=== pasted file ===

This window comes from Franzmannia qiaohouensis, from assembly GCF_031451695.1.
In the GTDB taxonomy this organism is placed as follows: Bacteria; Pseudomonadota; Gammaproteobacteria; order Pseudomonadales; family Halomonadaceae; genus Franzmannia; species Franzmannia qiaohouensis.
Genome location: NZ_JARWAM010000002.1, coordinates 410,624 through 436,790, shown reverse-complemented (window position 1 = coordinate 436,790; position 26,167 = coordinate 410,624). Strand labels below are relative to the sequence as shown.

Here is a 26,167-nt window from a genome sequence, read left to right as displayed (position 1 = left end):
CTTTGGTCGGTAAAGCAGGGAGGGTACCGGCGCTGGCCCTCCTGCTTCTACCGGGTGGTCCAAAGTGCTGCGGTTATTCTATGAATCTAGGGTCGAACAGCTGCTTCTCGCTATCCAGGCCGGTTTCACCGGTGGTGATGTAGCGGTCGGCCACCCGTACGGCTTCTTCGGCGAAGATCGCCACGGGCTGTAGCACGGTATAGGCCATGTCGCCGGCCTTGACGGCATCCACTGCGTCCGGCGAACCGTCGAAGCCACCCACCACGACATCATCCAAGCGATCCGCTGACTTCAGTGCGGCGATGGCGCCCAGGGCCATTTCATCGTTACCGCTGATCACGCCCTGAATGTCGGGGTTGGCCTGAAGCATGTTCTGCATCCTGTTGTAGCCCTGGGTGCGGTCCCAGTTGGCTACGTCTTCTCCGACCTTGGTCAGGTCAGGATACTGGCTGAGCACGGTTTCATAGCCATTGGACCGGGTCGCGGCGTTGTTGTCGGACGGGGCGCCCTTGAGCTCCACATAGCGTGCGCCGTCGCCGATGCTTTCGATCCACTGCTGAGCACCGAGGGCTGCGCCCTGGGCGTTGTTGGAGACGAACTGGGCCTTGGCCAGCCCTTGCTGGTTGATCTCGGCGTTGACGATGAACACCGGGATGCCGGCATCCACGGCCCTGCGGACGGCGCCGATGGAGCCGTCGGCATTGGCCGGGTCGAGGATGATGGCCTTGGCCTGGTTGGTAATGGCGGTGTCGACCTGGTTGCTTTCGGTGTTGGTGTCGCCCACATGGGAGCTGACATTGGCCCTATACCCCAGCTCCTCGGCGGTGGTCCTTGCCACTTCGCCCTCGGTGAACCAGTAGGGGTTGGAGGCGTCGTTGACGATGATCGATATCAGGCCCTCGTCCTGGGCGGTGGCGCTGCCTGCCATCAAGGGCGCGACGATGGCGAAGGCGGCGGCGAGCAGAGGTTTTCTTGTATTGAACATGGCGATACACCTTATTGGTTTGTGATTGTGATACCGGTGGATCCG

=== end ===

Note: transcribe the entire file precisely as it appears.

This window comes from Franzmannia qiaohouensis, from assembly GCF_031451695.1.
In the GTDB taxonomy this organism is placed as follows: Bacteria; Pseudomonadota; Gammaproteobacteria; order Pseudomonadales; family Halomonadaceae; genus Franzmannia; species Franzmannia qiaohouensis.
Genome location: NZ_JARWAM010000002.1, coordinates 410,624 through 436,790, shown reverse-complemented (window position 1 = coordinate 436,790; position 26,167 = coordinate 410,624). Strand labels below are relative to the sequence as shown.

Here is a 26,167-nt window from a genome sequence, read left to right as displayed (position 1 = left end):
CTTTGGTCGGTAAAGCAGGGAGGGTACCGGCGCTGGCCCTCCTGCTTCTACCGGGTGGTCCAAAGTGCTGCGGTTATTCTATGAATCTAGGGTCGAACAGCTGCTTCTCGCTATCCAGGCCGGTTTCACCGGTGGTGATGTAGCGGTCGGCCACCCGTACGGCTTCTTCGGCGAAGATCGCCACGGGCTGTAGCACGGTATAGGCCATGTCGCCGGCCTTGACGGCATCCACTGCGTCCGGCGAACCGTCGAAGCCACCCACCACGACATCATCCAAGCGATCCGCTGACTTCAGTGCGGCGATGGCGCCCAGGGCCATTTCATCGTTACCGCTGATCACGCCCTGAATGTCGGGGTTGGCCTGAAGCATGTTCTGCATCCTGTTGTAGCCCTGGGTGCGGTCCCAGTTGGCTACGTCTTCTCCGACCTTGGTCAGGTCAGGATACTGGCTGAGCACGGTTTCATAGCCATTGGACCGGGTCGCGGCGTTGTTGTCGGACGGGGCGCCCTTGAGCTCCACATAGCGTGCGCCGTCGCCGATGCTTTCGATCCACTGCTGAGCACCGAGGGCTGCGCCCTGGGCGTTGTTGGAGACGAACTGGGCCTTGGCCAGCCCTTGCTGGTTGATCTCGGCGTTGACGATGAACACCGGGATGCCGGCATCCACGGCCCTGCGGACGGCGCCGATGGAGCCGTCGGCATTGGCCGGGTCGAGGATGATGGCCTTGGCCTGGTTGGTAATGGCGGTGTCGACCTGGTTGCTTTCGGTGTTGGTGTCGCCCACATGGGAGCTGACATTGGCCCTATACCCCAGCTCCTCGGCGGTGGTCCTTGCCACTTCGCCCTCGGTGAACCAGTAGGGGTTGGAGGCGTCGTTGACGATGATCGATATCAGGCCCTCGTCCTGGGCGGTGGCGCTGCCTGCCATCAAGGGCGCGACGATGGCGAAGGCGGCGGCGAGCAGAGGTTTTCTTGTATTGAACATGGCGATACACCTTATTGGTTTGTGATTGTGATACCGGTGGATCCG